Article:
The need to outsmart one’s enemy frequently led to ground-breaking innovations during World War II, yet the women who worked at Bletchley have often been overlooked in this story because, with the exception of three or four female cryptanalysts, the vast majority of top-end codebreakers during the war were men.
The story of how girl power – often school-girl power – turned what began as an eccentric experiment into the world’s most impressive codebreaking factory is less well known, but no less important.
A question of trust
In 1938, with war on the horizon, GC&CS temporarily moved out of London, to avoid bombing raids, but by August 1939, its secret home in Bletchley Park had become permanent. Initially, this fledging operation was staffed by just 186 people. ‘Men of a professor type’, particularly mathematicians were targeted, with early recruits including Turing, Gordon Welchman and Alfred Dillwyn Knox. Their work, however, was supported by an expanding team of chiefly civilian women.
Perhaps inevitably at the beginning of the war, Establishment Britain recruited from their own when it came to Bletchley’s secret operations. The German military must never know that Britain was in the process of achieving what Hitler believed to be impossible – the decoding of Enigma. It was imperative that those selected could be trusted to keep quiet, and from kinship springs trust. Many of the first women at Bletchley Park came from ruling-class families who knew each other.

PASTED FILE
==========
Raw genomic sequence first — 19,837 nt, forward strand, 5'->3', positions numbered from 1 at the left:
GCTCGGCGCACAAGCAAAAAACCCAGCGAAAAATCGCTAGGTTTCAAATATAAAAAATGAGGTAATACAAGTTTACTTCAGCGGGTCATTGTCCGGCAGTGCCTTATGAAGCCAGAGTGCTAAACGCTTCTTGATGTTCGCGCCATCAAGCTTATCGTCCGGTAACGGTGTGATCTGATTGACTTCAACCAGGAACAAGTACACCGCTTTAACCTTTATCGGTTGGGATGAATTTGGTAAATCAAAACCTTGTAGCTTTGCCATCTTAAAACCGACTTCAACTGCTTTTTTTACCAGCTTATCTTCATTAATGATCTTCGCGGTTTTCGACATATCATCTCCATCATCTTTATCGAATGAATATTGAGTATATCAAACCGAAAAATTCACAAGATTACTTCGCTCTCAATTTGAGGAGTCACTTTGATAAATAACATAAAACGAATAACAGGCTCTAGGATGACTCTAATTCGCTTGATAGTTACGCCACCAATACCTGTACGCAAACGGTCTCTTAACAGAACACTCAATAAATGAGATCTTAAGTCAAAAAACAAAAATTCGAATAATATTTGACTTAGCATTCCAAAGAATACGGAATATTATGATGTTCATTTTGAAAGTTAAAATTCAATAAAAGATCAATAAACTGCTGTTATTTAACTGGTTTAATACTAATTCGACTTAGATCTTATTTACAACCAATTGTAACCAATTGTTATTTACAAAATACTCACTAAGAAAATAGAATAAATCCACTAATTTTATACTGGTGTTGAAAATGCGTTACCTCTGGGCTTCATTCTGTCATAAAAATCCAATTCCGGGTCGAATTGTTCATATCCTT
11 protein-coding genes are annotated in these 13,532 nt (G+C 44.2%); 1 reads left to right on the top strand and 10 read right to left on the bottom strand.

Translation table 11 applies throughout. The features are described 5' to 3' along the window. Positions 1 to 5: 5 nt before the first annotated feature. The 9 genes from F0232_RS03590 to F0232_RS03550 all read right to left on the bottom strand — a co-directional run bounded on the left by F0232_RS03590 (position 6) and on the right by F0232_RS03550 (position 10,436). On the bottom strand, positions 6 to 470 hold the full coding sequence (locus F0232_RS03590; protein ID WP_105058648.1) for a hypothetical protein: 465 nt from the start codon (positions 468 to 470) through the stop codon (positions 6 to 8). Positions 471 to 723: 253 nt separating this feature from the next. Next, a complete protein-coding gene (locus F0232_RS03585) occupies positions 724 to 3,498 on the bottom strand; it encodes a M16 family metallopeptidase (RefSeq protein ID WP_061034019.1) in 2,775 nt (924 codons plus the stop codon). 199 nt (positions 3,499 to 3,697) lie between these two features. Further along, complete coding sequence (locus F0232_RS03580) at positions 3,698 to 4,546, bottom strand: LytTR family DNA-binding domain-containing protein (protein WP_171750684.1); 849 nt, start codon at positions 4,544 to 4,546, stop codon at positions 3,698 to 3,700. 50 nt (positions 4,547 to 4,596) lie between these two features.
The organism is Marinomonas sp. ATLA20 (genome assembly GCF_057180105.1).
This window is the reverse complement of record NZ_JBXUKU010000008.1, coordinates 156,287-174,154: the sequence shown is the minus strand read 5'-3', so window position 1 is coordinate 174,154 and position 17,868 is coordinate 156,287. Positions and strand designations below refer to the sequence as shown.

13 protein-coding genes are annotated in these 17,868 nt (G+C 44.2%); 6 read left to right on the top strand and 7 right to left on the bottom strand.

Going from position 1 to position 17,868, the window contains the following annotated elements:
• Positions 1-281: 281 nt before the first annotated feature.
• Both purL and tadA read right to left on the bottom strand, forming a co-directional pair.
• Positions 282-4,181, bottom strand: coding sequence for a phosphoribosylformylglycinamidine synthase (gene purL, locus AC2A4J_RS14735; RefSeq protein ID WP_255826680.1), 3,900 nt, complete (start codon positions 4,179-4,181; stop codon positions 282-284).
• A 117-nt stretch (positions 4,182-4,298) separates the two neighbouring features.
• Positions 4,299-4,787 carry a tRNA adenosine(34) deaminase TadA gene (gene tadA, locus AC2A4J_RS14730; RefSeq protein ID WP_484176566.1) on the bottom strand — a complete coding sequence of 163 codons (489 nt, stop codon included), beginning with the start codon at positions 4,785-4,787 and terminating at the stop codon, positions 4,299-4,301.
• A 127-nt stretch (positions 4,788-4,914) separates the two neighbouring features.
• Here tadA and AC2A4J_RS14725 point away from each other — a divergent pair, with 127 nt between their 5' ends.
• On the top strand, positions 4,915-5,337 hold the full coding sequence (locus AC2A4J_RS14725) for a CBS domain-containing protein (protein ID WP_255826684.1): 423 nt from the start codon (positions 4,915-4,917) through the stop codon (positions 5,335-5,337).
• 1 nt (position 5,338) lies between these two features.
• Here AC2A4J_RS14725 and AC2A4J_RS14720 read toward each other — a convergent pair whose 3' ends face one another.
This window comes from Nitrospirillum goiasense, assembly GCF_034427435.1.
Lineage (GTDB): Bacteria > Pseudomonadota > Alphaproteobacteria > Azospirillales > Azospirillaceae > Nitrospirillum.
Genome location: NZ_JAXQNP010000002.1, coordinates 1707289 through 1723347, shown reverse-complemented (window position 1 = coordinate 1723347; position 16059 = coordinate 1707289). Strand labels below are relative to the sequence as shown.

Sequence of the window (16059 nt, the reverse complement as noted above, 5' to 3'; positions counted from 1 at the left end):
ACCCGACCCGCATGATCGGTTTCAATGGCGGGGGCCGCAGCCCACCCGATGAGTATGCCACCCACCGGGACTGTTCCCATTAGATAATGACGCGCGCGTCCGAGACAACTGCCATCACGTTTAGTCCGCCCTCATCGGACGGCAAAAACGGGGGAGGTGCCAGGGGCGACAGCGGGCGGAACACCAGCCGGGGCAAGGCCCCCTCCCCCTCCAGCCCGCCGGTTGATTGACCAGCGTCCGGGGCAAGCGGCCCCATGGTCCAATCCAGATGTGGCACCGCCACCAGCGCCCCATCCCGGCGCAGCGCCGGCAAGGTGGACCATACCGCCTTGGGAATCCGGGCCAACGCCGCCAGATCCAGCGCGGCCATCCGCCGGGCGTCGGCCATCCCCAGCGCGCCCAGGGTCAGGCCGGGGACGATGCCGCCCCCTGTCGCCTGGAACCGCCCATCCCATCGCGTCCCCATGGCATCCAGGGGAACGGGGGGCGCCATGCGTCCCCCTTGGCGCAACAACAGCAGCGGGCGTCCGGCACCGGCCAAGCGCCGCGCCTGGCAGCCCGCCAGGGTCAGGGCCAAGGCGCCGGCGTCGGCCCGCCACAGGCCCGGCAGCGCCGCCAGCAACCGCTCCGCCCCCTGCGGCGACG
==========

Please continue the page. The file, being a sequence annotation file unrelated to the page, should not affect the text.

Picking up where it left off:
Lady Jean was a 19-year-old Scottish aristocrat and debutante. She had been tipped off about a “hush, hush mission at Bletchley Park” by her father’s friend, Lord Mountbatten. Actress Pamela Rose (née Gibson), received a letter from an “interfering godmother”. If girls’ education was rarely a priority between the wars, an upper-class focus on being accomplished and attending foreign finishing schools certainly had its advantages. Pamela’s understanding of German, for example, was deemed to be useful for filing decrypted messages.
For that work she sacrificed her first role on the West End.
From the outset, Bletchley, aka Station X, could not operate without the constant ‘traffic’ of German Enigma messages. This came from the Y Service, Bletchley’s vital other half, with its numerous listening stations intercepting German radio communications. Among the staff of the Y Service were members of the Women’s Royal Naval Service, or ‘Wrens’. One of these was 18-year-old Pat Davies (née Owtram). Assigned as a Special Duties Linguist after an intense training course, her first post on a “highly secret mission” was at Withernsea, Yorkshire. “As soon as one of the German ships came up, you wrote down exactly what you heard,” she later recalled.
A lot of what Pat remembers was the meaningless clumps of letters. “Anton, Bertha, Cesar… I always thought it was odd hearing the war all the time from the German side. The whole thing would be written down and then one of us would call Station X. I had no idea what Station X was.” Pat was one of many secret ‘listeners’, whose precious encoded data was being sent to the rapidly expanding team at Bletchley.